We’ve talked elsewhere about committing to a decision process informed by evidence. In this post, we are after something even more simple: for key stakeholders to commit ex ante to making the results of a commissioned study public, irrespective of their respective priors regarding the intervention being studied. Of course, the piece of research should be deemed as technically sound. Assuming that it is, the goal is to encourage the honest sharing of results regardless of the direction of the results.
In theory, everyone party to a good ex ante evaluation (and ex post, though there may be slightly less stakeholder engagement; or the degree of engagement could vary depending on the emerging results from the study) is aware that the results for the effect of an intervention on an outcome of interest can be as hoped, opposite, null, or otherwise mixed and confusing. In practice, everyone has a prior, which may involve not just an educated hypothesis but an emotional commitment to a particular outcome.
So what can help reduce the impulse and potential to cover-up unexpected results?1. Better explanation of research processes and norms. In some cases, key actors within commissioning agencies may be initially enthusiastic about the idea of evaluation without fully understanding what it — and a measurement and results focus more generally — really entails. Here, one often makes the mistake of focusing on agency-capacity, rather than the capacity of individuals within these agencies. By capacity, we refer not only to technical know-how of evaluation methods but also familiarity with research processes and norms. Disparity in capacity can lead to serious contradictions within the same agency on the way research findings are treated. Too often, though, efforts at “capacity-building” and other modes of education for individuals within agencies about evaluation focus on evaluation designs and analysis. This comes at the expense of explaining the research process, the variety of possible evaluation outcomes, and norms around transparent reporting of results.
Patrick Dunleavy recently outlined the process of storyboarding research from the get-go to improve working in teams and helping to visualize the end-product. Such a process may be useful for a broader array of stakeholders than the research team, so that the whole process (the whole magic of “analysis and writing up”) can be made transparent. This represents a potentially softer, friendlier and more feasible version than drafting the entire report in advance, as Humphreys et al. attempted in their paper on fishing. It also may allow more of the process to be visible, rather than just the final reporting structure.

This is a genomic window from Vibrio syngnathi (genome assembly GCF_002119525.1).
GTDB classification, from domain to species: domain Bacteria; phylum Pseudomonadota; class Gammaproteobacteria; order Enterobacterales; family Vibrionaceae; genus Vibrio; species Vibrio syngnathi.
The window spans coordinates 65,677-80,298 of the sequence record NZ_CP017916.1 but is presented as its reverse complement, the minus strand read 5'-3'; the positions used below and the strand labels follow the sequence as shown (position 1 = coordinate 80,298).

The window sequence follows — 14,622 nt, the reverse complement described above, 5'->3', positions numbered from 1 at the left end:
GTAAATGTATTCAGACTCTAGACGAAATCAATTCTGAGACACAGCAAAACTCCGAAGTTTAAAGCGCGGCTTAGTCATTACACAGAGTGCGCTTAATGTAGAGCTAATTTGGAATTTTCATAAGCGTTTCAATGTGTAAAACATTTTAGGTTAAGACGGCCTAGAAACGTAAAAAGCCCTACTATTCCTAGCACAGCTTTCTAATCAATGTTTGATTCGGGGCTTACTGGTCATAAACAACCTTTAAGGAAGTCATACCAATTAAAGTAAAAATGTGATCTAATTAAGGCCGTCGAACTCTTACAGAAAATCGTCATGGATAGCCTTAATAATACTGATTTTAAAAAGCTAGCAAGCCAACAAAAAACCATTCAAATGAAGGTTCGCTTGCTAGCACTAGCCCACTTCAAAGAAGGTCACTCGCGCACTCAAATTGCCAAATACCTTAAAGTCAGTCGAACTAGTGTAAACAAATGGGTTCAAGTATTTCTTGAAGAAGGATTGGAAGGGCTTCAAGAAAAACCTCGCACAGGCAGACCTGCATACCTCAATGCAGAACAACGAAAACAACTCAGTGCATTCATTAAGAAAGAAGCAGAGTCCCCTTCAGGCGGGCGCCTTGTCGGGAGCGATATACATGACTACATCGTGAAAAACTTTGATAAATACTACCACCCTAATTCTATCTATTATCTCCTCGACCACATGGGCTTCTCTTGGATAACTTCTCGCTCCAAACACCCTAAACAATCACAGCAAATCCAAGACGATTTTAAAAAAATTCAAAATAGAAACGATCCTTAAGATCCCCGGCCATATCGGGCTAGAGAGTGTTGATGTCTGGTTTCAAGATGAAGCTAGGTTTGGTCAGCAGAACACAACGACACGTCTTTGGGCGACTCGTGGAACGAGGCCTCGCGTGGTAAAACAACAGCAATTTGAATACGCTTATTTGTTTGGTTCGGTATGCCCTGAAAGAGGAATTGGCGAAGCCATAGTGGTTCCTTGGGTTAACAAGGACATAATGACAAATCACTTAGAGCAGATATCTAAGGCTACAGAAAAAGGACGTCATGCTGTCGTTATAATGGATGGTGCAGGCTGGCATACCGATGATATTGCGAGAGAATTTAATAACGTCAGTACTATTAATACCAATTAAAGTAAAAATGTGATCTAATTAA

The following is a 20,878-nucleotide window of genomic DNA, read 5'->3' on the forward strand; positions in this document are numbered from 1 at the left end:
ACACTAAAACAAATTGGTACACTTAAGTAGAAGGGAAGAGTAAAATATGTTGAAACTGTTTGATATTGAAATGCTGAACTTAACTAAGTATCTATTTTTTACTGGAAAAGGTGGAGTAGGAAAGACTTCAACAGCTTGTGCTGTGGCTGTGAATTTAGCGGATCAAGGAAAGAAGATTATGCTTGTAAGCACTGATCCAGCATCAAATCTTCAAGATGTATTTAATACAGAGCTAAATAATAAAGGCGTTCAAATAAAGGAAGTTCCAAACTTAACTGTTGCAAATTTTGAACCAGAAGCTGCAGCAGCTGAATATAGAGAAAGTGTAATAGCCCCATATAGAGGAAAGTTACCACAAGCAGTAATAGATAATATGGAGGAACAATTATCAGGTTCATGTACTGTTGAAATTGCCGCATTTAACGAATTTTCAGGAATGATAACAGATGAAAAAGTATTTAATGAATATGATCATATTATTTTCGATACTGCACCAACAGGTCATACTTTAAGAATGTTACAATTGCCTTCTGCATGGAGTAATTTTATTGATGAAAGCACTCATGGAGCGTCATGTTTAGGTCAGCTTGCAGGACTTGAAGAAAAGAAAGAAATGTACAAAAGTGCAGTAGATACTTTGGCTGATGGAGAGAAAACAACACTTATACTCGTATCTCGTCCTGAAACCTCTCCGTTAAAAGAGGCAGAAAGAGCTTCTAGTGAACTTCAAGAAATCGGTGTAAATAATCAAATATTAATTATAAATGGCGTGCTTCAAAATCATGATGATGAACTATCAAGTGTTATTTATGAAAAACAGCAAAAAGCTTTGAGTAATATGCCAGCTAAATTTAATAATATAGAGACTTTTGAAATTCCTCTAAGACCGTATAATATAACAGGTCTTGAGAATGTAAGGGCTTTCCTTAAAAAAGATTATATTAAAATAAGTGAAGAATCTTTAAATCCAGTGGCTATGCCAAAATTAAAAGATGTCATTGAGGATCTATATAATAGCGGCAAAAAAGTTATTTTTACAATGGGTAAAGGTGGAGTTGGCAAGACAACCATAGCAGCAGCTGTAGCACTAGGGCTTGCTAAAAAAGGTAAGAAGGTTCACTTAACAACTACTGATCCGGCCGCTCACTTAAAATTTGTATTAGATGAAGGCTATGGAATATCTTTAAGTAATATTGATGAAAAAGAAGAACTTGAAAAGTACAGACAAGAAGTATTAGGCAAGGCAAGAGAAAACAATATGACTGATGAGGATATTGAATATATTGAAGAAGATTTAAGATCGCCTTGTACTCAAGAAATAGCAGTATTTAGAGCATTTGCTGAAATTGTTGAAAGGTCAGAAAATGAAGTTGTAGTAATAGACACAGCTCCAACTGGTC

2. Invest time in bringing all stakeholders to understand and agree with the research objectives and processes. Several research studies (especially evaluations) have a committee of advisers to steer the process. These are critical stakeholders in addition to those that commission and carry out the research. Ideally, all of those involved — including this committee of advisers — would reach a common understanding of the research objectives and methods to be followed. This would also include identifying policy messages from the study and engagement strategies. However, common ground is sometimes elusive, as these wider groups do not arrive early on at a fruitful working arrangement or basic understanding of the research process. Setting clearly understood objectives and a shared understanding of research processes may be time consuming but is invaluable when seen in the context of decision-making and transparency over research findings that may not match everyone’s priors.